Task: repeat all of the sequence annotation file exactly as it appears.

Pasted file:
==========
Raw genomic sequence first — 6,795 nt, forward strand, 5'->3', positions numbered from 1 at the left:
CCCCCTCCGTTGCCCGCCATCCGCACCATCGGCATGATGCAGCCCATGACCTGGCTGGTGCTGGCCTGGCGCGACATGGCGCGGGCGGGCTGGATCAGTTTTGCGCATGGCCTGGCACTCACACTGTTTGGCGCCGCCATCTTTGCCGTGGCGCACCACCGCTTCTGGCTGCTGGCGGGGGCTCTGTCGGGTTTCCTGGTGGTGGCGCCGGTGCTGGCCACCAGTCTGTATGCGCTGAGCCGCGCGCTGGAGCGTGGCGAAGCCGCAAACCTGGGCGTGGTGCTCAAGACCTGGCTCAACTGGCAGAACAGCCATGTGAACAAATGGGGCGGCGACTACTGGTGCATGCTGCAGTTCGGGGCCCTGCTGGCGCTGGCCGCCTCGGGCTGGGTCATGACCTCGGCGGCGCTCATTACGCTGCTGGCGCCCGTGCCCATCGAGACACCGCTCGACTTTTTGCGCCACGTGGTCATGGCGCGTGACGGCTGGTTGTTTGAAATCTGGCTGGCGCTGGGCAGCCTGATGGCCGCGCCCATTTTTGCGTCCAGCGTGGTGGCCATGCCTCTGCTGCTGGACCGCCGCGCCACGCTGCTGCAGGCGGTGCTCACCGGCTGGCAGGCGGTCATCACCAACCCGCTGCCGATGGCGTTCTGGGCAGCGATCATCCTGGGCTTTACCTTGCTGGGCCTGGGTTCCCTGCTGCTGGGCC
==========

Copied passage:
Raw genomic sequence first — 6,795 nt, forward strand, 5'->3', positions numbered from 1 at the left:
CCCCCTCCGTTGCCCGCCATCCGCACCATCGGCATGATGCAGCCCATGACCTGGCTGGTGCTGGCCTGGCGCGACATGGCGCGGGCGGGCTGGATCAGTTTTGCGCATGGCCTGGCACTCACACTGTTTGGCGCCGCCATCTTTGCCGTGGCGCACCACCGCTTCTGGCTGCTGGCGGGGGCTCTGTCGGGTTTCCTGGTGGTGGCGCCGGTGCTGGCCACCAGTCTGTATGCGCTGAGCCGCGCGCTGGAGCGTGGCGAAGCCGCAAACCTGGGCGTGGTGCTCAAGACCTGGCTCAACTGGCAGAACAGCCATGTGAACAAATGGGGCGGCGACTACTGGTGCATGCTGCAGTTCGGGGCCCTGCTGGCGCTGGCCGCCTCGGGCTGGGTCATGACCTCGGCGGCGCTCATTACGCTGCTGGCGCCCGTGCCCATCGAGACACCGCTCGACTTTTTGCGCCACGTGGTCATGGCGCGTGACGGCTGGTTGTTTGAAATCTGGCTGGCGCTGGGCAGCCTGATGGCCGCGCCCATTTTTGCGTCCAGCGTGGTGGCCATGCCTCTGCTGCTGGACCGCCGCGCCACGCTGCTGCAGGCGGTGCTCACCGGCTGGCAGGCGGTCATCACCAACCCGCTGCCGATGGCGTTCTGGGCAGCGATCATCCTGGGCTTTACCTTGCTGGGCCTGGGTTCCCTGCTGCTGGGCC